There have been few actual treason prosecutions under the U.S. Constitution, and only one person, Hipolito Salazar, has been executed for treason under federal authority (a truly bizarre case from the Mexican-American War—Salazar was a Mexican citizen, tried and convicted on Mexican soil). A handful of American presidents have been traitors, though none during their time in office—and none were prosecuted. Our first five presidents all committed treason against Great Britain during the Revolutionary War, well before the adoption of the Constitution. During the Civil War, former president John Tyler committed treason when he served in the Confederate House of Representatives. His votes in favor of Confederate military expenditures constituted participation in levying war against the United States. Curiously, the older crime of treason against individual states was not definitively eliminated by the Constitution and states have occasionally brought charges, most notably the 1859 prosecution of John Brown bythe state of Virginia for leading the raid on Harpers Ferry.

Other than the distinctive case of the secessionists during the American Civil War, it’s rare for disloyalty to rise to the level of treason as defined in the Constitution. So why is it that treason—or “treason”—is now so regularly discussed? There are two simple reasons: what Donald Trump does, and what Donald Trump says.

First, for many people, Trump’s conduct raises considerable suspicions about his underlying loyalty. Trump consistently seems to place Russia’s interests ahead of America’s, whether by ignoring or condoning blatant Russian misbehavior or by kowtowing to Vladimir Putin. Indeed, Trump’s consistent failure to publicly criticize Putin is perhaps the most bewildering aspect of his presidency. Many Americans fear the worst, pointing to news reports suggesting that Trump’s tangled financial dealings involve significant debts to Russian sources. It is not irrational to suspect that Russia may have all kinds of personal or financial kompromat on him.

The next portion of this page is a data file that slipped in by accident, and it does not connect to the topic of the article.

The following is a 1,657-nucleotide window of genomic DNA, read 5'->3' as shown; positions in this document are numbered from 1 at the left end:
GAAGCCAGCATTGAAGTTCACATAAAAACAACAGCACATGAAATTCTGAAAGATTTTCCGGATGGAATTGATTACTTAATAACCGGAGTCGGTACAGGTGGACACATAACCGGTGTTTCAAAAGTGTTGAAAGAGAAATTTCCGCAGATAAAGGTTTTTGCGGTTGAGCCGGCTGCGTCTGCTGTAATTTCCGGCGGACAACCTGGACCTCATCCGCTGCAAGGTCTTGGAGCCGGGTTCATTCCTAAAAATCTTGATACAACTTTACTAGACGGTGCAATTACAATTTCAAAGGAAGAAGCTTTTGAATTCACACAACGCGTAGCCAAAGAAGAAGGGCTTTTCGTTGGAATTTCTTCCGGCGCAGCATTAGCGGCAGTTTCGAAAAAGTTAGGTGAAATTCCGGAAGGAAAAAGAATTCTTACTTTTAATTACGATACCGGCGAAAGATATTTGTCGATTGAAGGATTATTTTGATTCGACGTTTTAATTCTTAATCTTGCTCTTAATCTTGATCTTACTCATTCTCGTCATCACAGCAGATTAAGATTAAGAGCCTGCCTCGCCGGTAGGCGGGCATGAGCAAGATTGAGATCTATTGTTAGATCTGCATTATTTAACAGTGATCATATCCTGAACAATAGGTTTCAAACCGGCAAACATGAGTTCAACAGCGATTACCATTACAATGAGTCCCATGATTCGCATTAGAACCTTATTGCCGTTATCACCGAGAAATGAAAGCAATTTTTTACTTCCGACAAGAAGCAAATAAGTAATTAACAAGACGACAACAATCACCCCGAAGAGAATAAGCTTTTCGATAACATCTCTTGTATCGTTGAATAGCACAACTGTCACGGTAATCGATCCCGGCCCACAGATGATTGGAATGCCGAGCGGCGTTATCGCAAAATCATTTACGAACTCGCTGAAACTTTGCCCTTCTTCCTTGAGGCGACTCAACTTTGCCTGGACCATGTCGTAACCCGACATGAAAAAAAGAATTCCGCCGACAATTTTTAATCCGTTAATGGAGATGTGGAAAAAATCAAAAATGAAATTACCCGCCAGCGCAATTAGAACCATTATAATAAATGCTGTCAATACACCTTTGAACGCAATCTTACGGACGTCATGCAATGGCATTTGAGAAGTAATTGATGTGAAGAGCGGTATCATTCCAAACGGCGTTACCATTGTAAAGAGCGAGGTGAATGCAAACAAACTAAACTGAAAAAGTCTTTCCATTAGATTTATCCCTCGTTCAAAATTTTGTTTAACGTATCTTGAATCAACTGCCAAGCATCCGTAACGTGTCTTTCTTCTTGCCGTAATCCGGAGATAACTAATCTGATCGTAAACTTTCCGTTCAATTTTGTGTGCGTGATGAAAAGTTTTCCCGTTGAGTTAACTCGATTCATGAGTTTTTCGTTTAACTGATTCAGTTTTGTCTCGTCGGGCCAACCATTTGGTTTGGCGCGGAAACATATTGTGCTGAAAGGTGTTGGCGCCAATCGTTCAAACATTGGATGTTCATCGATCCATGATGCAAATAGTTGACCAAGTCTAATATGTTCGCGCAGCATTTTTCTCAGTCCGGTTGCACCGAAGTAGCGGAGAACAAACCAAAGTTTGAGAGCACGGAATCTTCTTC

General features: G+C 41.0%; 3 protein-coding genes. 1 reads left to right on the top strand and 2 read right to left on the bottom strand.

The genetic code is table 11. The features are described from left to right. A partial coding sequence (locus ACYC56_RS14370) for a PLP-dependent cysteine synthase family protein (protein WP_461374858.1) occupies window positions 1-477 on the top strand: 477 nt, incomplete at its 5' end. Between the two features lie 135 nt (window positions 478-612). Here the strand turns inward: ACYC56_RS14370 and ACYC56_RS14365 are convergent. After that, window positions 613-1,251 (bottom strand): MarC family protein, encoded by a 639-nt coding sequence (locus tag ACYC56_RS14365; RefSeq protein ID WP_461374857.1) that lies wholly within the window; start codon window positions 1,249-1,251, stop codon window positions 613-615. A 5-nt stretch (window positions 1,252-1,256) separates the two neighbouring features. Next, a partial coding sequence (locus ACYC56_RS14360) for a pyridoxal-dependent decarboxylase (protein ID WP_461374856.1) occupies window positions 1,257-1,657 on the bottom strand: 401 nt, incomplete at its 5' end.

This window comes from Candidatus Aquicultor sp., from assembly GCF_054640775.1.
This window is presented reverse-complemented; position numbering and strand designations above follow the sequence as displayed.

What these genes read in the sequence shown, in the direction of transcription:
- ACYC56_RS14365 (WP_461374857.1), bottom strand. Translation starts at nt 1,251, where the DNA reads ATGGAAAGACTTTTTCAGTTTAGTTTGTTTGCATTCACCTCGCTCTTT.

In a colloquial sense, Trump’s conduct—far beyond the bounds of normal presidential behavior—may have betrayed the country. But nothing Trump has done (or is alleged to have done) formally rises to the level of treason as a matter of criminal law. Foreign nations like Russia are “enemies” only if we are in a state of open war with them. Despite all the covert back and forth with Russia, we are simply not in a state of open war. For similar reasons, Americans who spied for the Soviet Union, like the Rosenbergs or Aldrich Ames, were prosecuted for espionage (which doesn’t require a state of open war), not treason.

Still: “it’s not technically treason” is a strange thing to have to say about an American president.

Second, unlike any of his predecessors, Trump uses his presidential podium to routinely accuse other Americans of treason, targeting congressional Democrats, anonymous critics, James Comey, Adam Schiff, and, perhaps most notoriously, his predecessor, President Barack Obama.  In a Tweet (naturally), Trump claimed that the “ObamaBiden Administration” had committed “treason” by spying on his 2016 presidential campaign. These accusations lack even the flimsiest basis in fact or law—but unfortunately many of Trump’s supporters take him at his word. They are convinced that actual traitors permeate the Democratic party and the federal government.

We have become so numb to the excesses of Trump’s rhetoric that it is easy to forget just how extraordinary this is. Treason is a capital offense and routinely described as the highest crime in American law, worse even than murder. Accusing a fellow American of treason is (or at least used to be) one of the most significant utterances a president could possibly make. But now it often doesn’t even make the news.

Since the current excitement over treason and disloyalty is so heavily tied to Trump’s distinctive behavior and rhetoric, it will likely dissipate significantly when someone else occupies the Oval Office. At the same time, even a defeated or termed-out Trump may continue making outrageous claims from the sidelines, thus risking continued pollution of our political rhetoric.

American treason law is a rich and rewarding field, one that is absolutely central to the larger story of America itself. On some level, I suppose I should be pleased that the subject into which I have invested so many years of research is now attracting a much wider audience. But, as fascinating and surreal as it is to be queried regularly by reporters about whether the president of the United States has committed treason, I’d much prefer to live in a world where that question doesn’t arise.